included sexy-sounding events such as Have a Bank Account
Day and Pay Bills Promptly Day.
National Thrift Week had a long run—until 1966. That
year, it so happens, Time magazine ran a cover story entitled
“What’s Good for the Economy….” An excerpt: “For 62 fat
months, prosperity has fed itself because Americans have
spent, lent, borrowed and invested with confidence. They
have felt correctly that jobs, production, profits and paychecks would continue to go up and up.” Meanwhile, household debt as a percentage of disposable income had nearly
doubled since 1950, from roughly 35 percent to nearly 70
percent. Thrift Week had been replaced by a newer national
mandate for success and happiness: Spend more than you can
afford, and our economy will boom.
Fast-forward to today, with personal bankruptcies and
home foreclosures near all-time highs. The average U.S.
household owes about $7,500 in credit-card debt. Almost half
of workers live paycheck to paycheck. Sometime in the 1990s,
says Boston College sociology professor Juliet Schor, Ph.D.,
consumers went into overdrive, egged on by easy credit and
real-estate values on steroids.
According to Schor, author of The Overspent American:
Why We Want What We Don’t Need, keeping up with the
dies at 81.
exploits: Her son,
Ned, lost a leg
due to her
to treat a child-
The Jack Benny
show debuts on
NBC radio. In
a 1948 skit a
money or your life!”
After a long pause,
Benny replies, “I’m
thinking it over!”
Joneses suddenly wasn’t enough anymore. Now we had to
surpass them, to live, as Robin Leach would say, the lifestyles
of the rich and famous.
How long ago that now seems.
A FAMILIAR LINE I TEM in the budgets of the thrift mavens I met is
zero. They spend nothing, or close to it, on fast food, clothing, or the latest whatsit. “Like a lot of moms,” says Welmoed
Sisson of Gaithersburg, Maryland, “I love shopping with my
daughter, but it’s just to laugh about how much stuff people
buy that’s totally unnecessary, not to buy things ourselves. It
took me a while to explain to our kids that if a company needs
to advertise all over the place, it’s something that people
really don’t need. But eventually they got it.” Confirmation
came when her daughter scored a thrift-store find: an elegant
black dress for $12.50 that she wore to her senior prom.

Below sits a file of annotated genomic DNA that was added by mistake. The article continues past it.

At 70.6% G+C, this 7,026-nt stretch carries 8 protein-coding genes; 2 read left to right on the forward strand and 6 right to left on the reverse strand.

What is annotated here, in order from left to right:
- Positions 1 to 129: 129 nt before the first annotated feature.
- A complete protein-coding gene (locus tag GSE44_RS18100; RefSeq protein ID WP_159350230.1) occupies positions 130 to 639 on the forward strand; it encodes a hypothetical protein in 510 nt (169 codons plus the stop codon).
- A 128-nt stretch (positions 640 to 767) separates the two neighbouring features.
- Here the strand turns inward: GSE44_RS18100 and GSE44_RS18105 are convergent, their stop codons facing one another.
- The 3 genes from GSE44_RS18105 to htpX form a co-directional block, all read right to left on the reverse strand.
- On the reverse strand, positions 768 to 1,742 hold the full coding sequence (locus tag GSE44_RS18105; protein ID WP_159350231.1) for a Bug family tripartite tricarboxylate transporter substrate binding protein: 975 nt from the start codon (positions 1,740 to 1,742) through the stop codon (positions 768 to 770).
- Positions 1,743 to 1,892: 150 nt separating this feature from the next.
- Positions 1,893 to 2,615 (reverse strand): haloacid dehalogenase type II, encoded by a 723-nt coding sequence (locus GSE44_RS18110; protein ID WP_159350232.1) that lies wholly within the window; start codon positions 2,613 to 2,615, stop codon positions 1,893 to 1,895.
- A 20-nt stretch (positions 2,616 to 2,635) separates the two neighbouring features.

Sisson and her husband, Bob, both in their early 50s, display the zeal of converts. Bob quit a high-level corporate job
a decade ago. Together the couple started a home-inspection
business and now typically earn around $80,000 a year. Three
years ago they moved from an 8,000-square-foot home to one
about a third that size.
“Moving made us realize how much we owned that wasn’t
being used and wasn’t necessary,” says Welmoed. “When
you look at how much most of us have compared with world
standards, it’s almost embarrassing.”
One of the joys the Sissons discovered as they downsized
their lifestyle was each other’s company. “We started eating
nearly all of our dinners here at home, as a family, and—I’m
not exaggerating—sitting around the table for a good hour
after the meal was finished, just talking about our days,” says
Welmoed. “We started sharing so much more as a family.”
FOR MANY CHEAPSKATES the formula is simple: spending less
money creates more time. “The relentless pressure to buy
more crap makes things like sleep, free time, and relationships the real luxuries these days,” says Jacquie Phelan, 55,
a professional mountain biker I met in Fairfax, California,
outside the rustic home she proudly calls the Taj Mahovel.
The only way most people can afford simple pleasures, she
adds, is to “spend less, not earn more.”
SAM WALTON OPENS
WALTON’S 5 & 10 IN BEN TON-VILLE, ARKANSAS, FUTURE
HOME OF WAL-MART, THE
WORLD’S LARGEST DISCOUNT
Bargain-priced at around
$2,000, the Volkswagen
Beetle surpasses Henry
Ford’s Model T as the
most-produced car in